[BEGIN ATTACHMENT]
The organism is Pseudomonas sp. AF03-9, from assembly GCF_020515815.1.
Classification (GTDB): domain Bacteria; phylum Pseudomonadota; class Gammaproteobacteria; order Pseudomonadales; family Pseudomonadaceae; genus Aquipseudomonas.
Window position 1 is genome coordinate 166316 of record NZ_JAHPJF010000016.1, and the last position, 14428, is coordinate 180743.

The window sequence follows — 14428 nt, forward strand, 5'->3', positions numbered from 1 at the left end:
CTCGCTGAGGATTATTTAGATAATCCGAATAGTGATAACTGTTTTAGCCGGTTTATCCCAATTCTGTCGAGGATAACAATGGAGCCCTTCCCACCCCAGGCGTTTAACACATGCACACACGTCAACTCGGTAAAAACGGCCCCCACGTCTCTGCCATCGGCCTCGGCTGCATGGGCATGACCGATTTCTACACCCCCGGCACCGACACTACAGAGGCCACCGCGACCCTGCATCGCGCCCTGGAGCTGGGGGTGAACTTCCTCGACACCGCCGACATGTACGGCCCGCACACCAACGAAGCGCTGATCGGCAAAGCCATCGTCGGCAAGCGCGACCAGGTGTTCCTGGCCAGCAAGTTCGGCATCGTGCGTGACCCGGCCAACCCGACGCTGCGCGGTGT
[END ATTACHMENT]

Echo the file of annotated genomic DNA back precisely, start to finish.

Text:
The organism is Pseudomonas sp. AF03-9, from assembly GCF_020515815.1.
Classification (GTDB): domain Bacteria; phylum Pseudomonadota; class Gammaproteobacteria; order Pseudomonadales; family Pseudomonadaceae; genus Aquipseudomonas.
Window position 1 is genome coordinate 166316 of record NZ_JAHPJF010000016.1, and the last position, 14428, is coordinate 180743.

The window sequence follows — 14428 nt, forward strand, 5'->3', positions numbered from 1 at the left end:
CTCGCTGAGGATTATTTAGATAATCCGAATAGTGATAACTGTTTTAGCCGGTTTATCCCAATTCTGTCGAGGATAACAATGGAGCCCTTCCCACCCCAGGCGTTTAACACATGCACACACGTCAACTCGGTAAAAACGGCCCCCACGTCTCTGCCATCGGCCTCGGCTGCATGGGCATGACCGATTTCTACACCCCCGGCACCGACACTACAGAGGCCACCGCGACCCTGCATCGCGCCCTGGAGCTGGGGGTGAACTTCCTCGACACCGCCGACATGTACGGCCCGCACACCAACGAAGCGCTGATCGGCAAAGCCATCGTCGGCAAGCGCGACCAGGTGTTCCTGGCCAGCAAGTTCGGCATCGTGCGTGACCCGGCCAACCCGACGCTGCGCGGTGT